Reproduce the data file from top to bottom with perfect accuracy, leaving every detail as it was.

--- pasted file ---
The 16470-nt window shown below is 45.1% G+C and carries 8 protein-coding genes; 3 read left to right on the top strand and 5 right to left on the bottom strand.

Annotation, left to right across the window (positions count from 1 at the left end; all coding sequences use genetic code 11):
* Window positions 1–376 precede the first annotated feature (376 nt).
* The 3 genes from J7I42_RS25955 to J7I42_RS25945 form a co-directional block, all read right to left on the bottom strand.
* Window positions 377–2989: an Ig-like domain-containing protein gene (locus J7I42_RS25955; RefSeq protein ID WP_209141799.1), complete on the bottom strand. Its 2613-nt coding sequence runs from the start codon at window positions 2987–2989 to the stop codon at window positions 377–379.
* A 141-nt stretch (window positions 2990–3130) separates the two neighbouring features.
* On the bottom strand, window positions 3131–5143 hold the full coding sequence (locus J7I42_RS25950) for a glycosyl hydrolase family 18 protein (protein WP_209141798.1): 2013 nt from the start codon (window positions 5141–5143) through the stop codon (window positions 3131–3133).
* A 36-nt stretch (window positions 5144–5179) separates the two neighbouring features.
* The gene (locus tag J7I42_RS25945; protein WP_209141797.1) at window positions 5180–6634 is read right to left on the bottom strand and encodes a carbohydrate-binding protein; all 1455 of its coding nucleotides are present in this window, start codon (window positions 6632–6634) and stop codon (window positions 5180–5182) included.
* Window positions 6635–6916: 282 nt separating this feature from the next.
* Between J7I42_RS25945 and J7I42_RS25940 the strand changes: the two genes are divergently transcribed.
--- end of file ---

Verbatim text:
The 16470-nt window shown below is 45.1% G+C and carries 8 protein-coding genes; 3 read left to right on the top strand and 5 right to left on the bottom strand.

Annotation, left to right across the window (positions count from 1 at the left end; all coding sequences use genetic code 11):
* Window positions 1–376 precede the first annotated feature (376 nt).
* The 3 genes from J7I42_RS25955 to J7I42_RS25945 form a co-directional block, all read right to left on the bottom strand.
* Window positions 377–2989: an Ig-like domain-containing protein gene (locus J7I42_RS25955; RefSeq protein ID WP_209141799.1), complete on the bottom strand. Its 2613-nt coding sequence runs from the start codon at window positions 2987–2989 to the stop codon at window positions 377–379.
* A 141-nt stretch (window positions 2990–3130) separates the two neighbouring features.
* On the bottom strand, window positions 3131–5143 hold the full coding sequence (locus J7I42_RS25950) for a glycosyl hydrolase family 18 protein (protein WP_209141798.1): 2013 nt from the start codon (window positions 5141–5143) through the stop codon (window positions 3131–3133).
* A 36-nt stretch (window positions 5144–5179) separates the two neighbouring features.
* The gene (locus tag J7I42_RS25945; protein WP_209141797.1) at window positions 5180–6634 is read right to left on the bottom strand and encodes a carbohydrate-binding protein; all 1455 of its coding nucleotides are present in this window, start codon (window positions 6632–6634) and stop codon (window positions 5180–5182) included.
* Window positions 6635–6916: 282 nt separating this feature from the next.
* Between J7I42_RS25945 and J7I42_RS25940 the strand changes: the two genes are divergently transcribed.